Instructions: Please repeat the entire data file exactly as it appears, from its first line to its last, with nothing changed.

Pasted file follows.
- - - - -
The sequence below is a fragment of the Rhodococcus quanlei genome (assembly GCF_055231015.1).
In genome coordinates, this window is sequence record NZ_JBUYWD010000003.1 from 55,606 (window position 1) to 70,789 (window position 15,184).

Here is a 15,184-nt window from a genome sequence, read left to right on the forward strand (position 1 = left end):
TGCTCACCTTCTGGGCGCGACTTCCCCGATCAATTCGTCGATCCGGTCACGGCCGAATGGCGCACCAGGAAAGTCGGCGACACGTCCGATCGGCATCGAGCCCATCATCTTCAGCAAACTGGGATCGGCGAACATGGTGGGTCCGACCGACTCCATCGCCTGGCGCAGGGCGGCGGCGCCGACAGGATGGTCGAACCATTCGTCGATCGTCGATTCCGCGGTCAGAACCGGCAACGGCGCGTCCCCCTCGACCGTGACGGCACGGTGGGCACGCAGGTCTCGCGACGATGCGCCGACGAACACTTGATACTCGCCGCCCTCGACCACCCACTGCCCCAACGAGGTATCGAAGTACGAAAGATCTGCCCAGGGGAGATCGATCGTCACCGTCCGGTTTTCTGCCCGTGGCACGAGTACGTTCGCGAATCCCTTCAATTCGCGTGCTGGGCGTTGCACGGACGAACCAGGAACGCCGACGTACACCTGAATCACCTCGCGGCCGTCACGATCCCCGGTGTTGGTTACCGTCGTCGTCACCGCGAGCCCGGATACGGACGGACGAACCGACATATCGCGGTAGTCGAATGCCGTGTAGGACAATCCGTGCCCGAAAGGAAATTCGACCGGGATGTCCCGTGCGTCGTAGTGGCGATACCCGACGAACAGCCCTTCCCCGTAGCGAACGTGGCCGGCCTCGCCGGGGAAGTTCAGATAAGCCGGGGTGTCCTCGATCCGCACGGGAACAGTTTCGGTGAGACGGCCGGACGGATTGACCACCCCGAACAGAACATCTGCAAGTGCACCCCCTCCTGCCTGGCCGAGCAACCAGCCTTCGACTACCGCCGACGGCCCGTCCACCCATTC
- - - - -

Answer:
The sequence below is a fragment of the Rhodococcus quanlei genome (assembly GCF_055231015.1).
In genome coordinates, this window is sequence record NZ_JBUYWD010000003.1 from 55,606 (window position 1) to 70,789 (window position 15,184).

Here is a 15,184-nt window from a genome sequence, read left to right on the forward strand (position 1 = left end):
TGCTCACCTTCTGGGCGCGACTTCCCCGATCAATTCGTCGATCCGGTCACGGCCGAATGGCGCACCAGGAAAGTCGGCGACACGTCCGATCGGCATCGAGCCCATCATCTTCAGCAAACTGGGATCGGCGAACATGGTGGGTCCGACCGACTCCATCGCCTGGCGCAGGGCGGCGGCGCCGACAGGATGGTCGAACCATTCGTCGATCGTCGATTCCGCGGTCAGAACCGGCAACGGCGCGTCCCCCTCGACCGTGACGGCACGGTGGGCACGCAGGTCTCGCGACGATGCGCCGACGAACACTTGATACTCGCCGCCCTCGACCACCCACTGCCCCAACGAGGTATCGAAGTACGAAAGATCTGCCCAGGGGAGATCGATCGTCACCGTCCGGTTTTCTGCCCGTGGCACGAGTACGTTCGCGAATCCCTTCAATTCGCGTGCTGGGCGTTGCACGGACGAACCAGGAACGCCGACGTACACCTGAATCACCTCGCGGCCGTCACGATCCCCGGTGTTGGTTACCGTCGTCGTCACCGCGAGCCCGGATACGGACGGACGAACCGACATATCGCGGTAGTCGAATGCCGTGTAGGACAATCCGTGCCCGAAAGGAAATTCGACCGGGATGTCCCGTGCGTCGTAGTGGCGATACCCGACGAACAGCCCTTCCCCGTAGCGAACGTGGCCGGCCTCGCCGGGGAAGTTCAGATAAGCCGGGGTGTCCTCGATCCGCACGGGAACAGTTTCGGTGAGACGGCCGGACGGATTGACCACCCCGAACAGAACATCTGCAAGTGCACCCCCTCCTGCCTGGCCGAGCAACCAGCCTTCGACTACCGCCGACGGCCCGTCCACCCATTC